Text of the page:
The Nine O'Clock Schmooze

Note: This review is from 2009

Review by Steve Bennett

It’s unusual for a stand-up with a relatively modest profile to hire out a 535-seater theatre. But it is surely far cheaper for Mark Maier to book the Bloomsbury for a night than to take a show to the Edinburgh Fringe, even if its career-enhancing potential isn’t so great. For a little more money, he could even have got decent sound engineering, rather than the dull, tinny set-up which would have shamed a village hall.

Did he have enough pulling power to fill the venue? Well, the balcony remained unused, but Maier and support act Bennett Arron more than half-filled the stalls, with a little help from friends. It wasn’t the usual comedy crowd either: predominantly Jewish, and with a much wider age range than you’ll find at the Comedy Store.

Mild-mannered Arron is one of the most innocuous comedians on the circuit. His set, which has barely changed in a decade, revolves around his unusual Welsh-Jewish heritage – ‘so I was never quite sure why I was being beaten up,’ he says in typically self-effacing style.

He never swears, although does indulge in mild innuendo about his failings in bed, or sweetly teases the pensioners who advertise in the Personals section of Mature Times. There’s no bite to any of his material, which laps gently over the audience and runs the real risk of seeming bland.

Some nicely crafted lines mitigate this, although for every two elegantly inventive gems, there’s probably one terribly clunky pun. But Arron’s soft charm and cheery, almost cheesy, smile usually carries him through, in a performance that’s notably understated.

What he doesn’t bring to this gig is a sense of occasion befitting the bigger stage; a failing that also besets Maier’s hour-long Nine O’Clock Schmooze set, in which a Jewish man tells a Jewish audience what Jewish people are like. It doesn’t completely exclude gentiles, for many of the behavioural traits and childhood tales are universal, but it does help if you have some awareness of the culture.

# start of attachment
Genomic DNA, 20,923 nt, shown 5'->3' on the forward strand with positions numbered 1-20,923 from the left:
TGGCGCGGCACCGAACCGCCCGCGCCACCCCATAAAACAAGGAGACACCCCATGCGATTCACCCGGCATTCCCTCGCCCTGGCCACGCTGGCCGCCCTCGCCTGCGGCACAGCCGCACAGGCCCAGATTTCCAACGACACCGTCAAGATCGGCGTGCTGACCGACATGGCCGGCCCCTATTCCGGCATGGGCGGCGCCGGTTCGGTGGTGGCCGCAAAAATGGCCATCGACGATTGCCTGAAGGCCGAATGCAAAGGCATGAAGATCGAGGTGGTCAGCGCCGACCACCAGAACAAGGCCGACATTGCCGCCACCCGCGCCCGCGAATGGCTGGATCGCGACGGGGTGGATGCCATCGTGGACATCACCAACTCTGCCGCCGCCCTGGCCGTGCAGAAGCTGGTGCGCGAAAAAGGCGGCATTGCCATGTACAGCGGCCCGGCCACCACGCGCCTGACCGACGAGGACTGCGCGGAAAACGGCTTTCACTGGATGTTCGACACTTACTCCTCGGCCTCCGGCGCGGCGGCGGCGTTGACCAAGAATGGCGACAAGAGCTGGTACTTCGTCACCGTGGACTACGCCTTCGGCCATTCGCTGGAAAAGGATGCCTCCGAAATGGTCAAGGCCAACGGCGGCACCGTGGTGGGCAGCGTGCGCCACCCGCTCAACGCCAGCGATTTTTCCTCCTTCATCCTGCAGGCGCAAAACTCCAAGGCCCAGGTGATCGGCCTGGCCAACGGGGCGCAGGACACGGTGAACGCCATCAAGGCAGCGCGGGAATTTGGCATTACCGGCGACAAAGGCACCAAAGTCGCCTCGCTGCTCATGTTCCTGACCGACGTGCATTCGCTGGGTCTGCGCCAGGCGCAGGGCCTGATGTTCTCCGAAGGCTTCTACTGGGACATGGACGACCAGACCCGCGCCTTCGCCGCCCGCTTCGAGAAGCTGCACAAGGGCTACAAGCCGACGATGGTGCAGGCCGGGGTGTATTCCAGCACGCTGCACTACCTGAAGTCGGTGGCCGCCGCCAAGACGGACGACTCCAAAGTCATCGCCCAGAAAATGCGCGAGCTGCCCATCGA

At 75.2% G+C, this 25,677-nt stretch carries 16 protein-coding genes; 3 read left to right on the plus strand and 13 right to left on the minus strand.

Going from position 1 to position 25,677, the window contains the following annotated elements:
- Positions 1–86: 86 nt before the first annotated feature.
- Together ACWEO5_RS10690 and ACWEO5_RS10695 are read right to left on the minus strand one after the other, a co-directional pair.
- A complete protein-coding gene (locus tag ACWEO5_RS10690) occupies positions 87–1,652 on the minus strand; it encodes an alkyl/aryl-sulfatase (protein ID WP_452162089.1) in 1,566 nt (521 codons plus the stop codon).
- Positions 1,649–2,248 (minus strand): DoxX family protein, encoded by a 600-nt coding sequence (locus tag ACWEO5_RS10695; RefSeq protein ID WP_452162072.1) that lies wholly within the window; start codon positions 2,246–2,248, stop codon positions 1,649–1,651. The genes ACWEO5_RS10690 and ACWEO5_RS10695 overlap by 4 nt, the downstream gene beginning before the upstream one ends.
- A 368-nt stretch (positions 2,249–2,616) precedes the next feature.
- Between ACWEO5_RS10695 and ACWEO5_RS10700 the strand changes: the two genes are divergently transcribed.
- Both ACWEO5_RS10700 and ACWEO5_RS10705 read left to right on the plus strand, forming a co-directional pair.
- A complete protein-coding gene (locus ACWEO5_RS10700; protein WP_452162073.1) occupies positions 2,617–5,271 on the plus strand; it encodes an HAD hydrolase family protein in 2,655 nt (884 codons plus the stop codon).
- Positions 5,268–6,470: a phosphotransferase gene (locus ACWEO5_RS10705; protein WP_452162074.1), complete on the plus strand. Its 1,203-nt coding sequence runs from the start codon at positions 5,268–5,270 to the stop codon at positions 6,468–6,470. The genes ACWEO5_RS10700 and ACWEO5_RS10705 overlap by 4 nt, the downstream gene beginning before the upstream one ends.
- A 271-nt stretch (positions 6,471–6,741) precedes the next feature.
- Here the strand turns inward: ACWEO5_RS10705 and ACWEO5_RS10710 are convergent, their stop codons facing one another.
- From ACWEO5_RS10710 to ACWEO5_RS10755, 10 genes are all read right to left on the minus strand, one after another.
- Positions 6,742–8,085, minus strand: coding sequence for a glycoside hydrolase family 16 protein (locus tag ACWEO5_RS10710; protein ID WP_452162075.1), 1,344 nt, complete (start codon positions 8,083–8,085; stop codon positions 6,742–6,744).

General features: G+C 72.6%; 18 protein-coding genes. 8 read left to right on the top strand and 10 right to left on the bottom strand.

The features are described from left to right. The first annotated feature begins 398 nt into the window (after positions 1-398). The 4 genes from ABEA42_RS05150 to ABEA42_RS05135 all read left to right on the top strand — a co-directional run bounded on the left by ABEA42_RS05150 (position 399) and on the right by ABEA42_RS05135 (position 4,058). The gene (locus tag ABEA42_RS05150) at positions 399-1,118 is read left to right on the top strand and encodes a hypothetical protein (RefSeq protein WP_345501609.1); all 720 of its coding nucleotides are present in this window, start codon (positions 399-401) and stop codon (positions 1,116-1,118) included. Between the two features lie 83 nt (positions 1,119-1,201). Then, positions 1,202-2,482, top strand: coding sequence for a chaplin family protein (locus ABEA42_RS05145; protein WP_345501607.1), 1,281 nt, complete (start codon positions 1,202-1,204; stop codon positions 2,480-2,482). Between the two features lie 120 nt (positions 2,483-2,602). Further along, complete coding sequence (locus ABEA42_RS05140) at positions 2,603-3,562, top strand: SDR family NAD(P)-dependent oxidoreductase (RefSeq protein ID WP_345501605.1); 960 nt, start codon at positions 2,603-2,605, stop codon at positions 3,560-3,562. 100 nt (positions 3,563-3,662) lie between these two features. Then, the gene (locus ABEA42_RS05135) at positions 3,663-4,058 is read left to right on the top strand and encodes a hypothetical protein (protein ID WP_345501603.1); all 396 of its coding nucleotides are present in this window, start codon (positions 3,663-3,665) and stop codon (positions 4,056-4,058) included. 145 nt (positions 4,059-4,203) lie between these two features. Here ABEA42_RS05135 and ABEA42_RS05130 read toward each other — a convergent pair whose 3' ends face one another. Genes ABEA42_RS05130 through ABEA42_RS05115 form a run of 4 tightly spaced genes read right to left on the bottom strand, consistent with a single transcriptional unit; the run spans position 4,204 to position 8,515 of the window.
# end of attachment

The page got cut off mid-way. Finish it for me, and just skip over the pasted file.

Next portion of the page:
I certainly learned a few new Yiddish terms, ‘schluff’ being the best: an onomatopoeic word for an afternoon nap, slumped exhaustedly in the armchair. As for the Jewish traits he explores, they tend to involve a love of kvetching and of food – in that order – and a compulsion to try to spot fellow Jews in any situation – except if they’ve done something so bad it makes the news - even if you have nothing in common with them.

At best it’s Seinfeld-like observational comedy – almost literally so in the section about ‘regifting’ unwanted presents that echoes a plot from his sitcom. Witheringly accurate descriptions of familiar behaviour have the crowd chuckling along, although Maier largely avoids landing any more substantial punchlines that would convert those mildly amused knowing chortles into something heartier. This feels like reinforcement of traits that are already known, rather than shedding light onto hitherto unexposed conduct.

The apparently oxymoronic combination of insecurity and confidence seems to be the qualities that Maier marks out as particularly Jewish – which is perhaps why the faith has produced so many great stand-ups. Maier occasionally tosses out a pithy gag that temporarily puts him in that category, though generally the set is more matter-of-factly conversational to generate too many fine one-liners.

Maier also under-uses his greatest talent: the chameleon-like ability to morph into the characters that populate his story. The hilarious grimaces of the elderly Jewish clientele of the cruise ships he sometimes works on are particularly graphically realised, as is his sharp, stereotypically Germanic grandmother.

We do get one fully formed character to open the set, Roni Shimoni, an arrogantly uncommunicative Israeli army officer making a visit to London. His apparent humourlessness contributes to a wonderfully haughty comic attitude, even if the gags are as hit and miss as a rocket attack on Gaza.

As a stand-up, Maier is far more amiable, and his material enjoyably entertaining – but it still felt like a fringe show, whatever the size of the venue.

Review date: 8 Oct 2009
Reviewed by: Steve Bennett
Reviewed at: Bloomsbury Theatre

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